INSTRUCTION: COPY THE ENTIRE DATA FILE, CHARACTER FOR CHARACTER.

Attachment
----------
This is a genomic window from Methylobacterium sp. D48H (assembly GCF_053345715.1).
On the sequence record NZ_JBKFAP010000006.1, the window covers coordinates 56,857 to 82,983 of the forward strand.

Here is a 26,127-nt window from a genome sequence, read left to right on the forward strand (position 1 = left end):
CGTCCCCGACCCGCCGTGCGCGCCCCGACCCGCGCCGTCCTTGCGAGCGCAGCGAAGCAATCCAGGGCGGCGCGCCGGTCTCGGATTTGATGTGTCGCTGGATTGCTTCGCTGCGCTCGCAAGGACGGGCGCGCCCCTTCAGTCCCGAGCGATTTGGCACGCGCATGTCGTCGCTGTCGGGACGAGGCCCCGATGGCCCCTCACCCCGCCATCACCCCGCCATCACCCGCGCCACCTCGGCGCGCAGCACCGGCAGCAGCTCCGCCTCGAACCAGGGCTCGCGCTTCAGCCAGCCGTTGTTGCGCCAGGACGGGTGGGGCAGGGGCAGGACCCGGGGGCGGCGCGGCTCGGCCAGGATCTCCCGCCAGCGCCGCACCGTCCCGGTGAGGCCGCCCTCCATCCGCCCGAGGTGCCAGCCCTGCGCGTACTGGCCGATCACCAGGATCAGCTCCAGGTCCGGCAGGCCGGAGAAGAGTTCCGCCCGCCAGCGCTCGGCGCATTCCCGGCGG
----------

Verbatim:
This is a genomic window from Methylobacterium sp. D48H (assembly GCF_053345715.1).
On the sequence record NZ_JBKFAP010000006.1, the window covers coordinates 56,857 to 82,983 of the forward strand.

Here is a 26,127-nt window from a genome sequence, read left to right on the forward strand (position 1 = left end):
CGTCCCCGACCCGCCGTGCGCGCCCCGACCCGCGCCGTCCTTGCGAGCGCAGCGAAGCAATCCAGGGCGGCGCGCCGGTCTCGGATTTGATGTGTCGCTGGATTGCTTCGCTGCGCTCGCAAGGACGGGCGCGCCCCTTCAGTCCCGAGCGATTTGGCACGCGCATGTCGTCGCTGTCGGGACGAGGCCCCGATGGCCCCTCACCCCGCCATCACCCCGCCATCACCCGCGCCACCTCGGCGCGCAGCACCGGCAGCAGCTCCGCCTCGAACCAGGGCTCGCGCTTCAGCCAGCCGTTGTTGCGCCAGGACGGGTGGGGCAGGGGCAGGACCCGGGGGCGGCGCGGCTCGGCCAGGATCTCCCGCCAGCGCCGCACCGTCCCGGTGAGGCCGCCCTCCATCCGCCCGAGGTGCCAGCCCTGCGCGTACTGGCCGATCACCAGGATCAGCTCCAGGTCCGGCAGGCCGGAGAAGAGTTCCGCCCGCCAGCGCTCGGCGCATTCCCGGCGG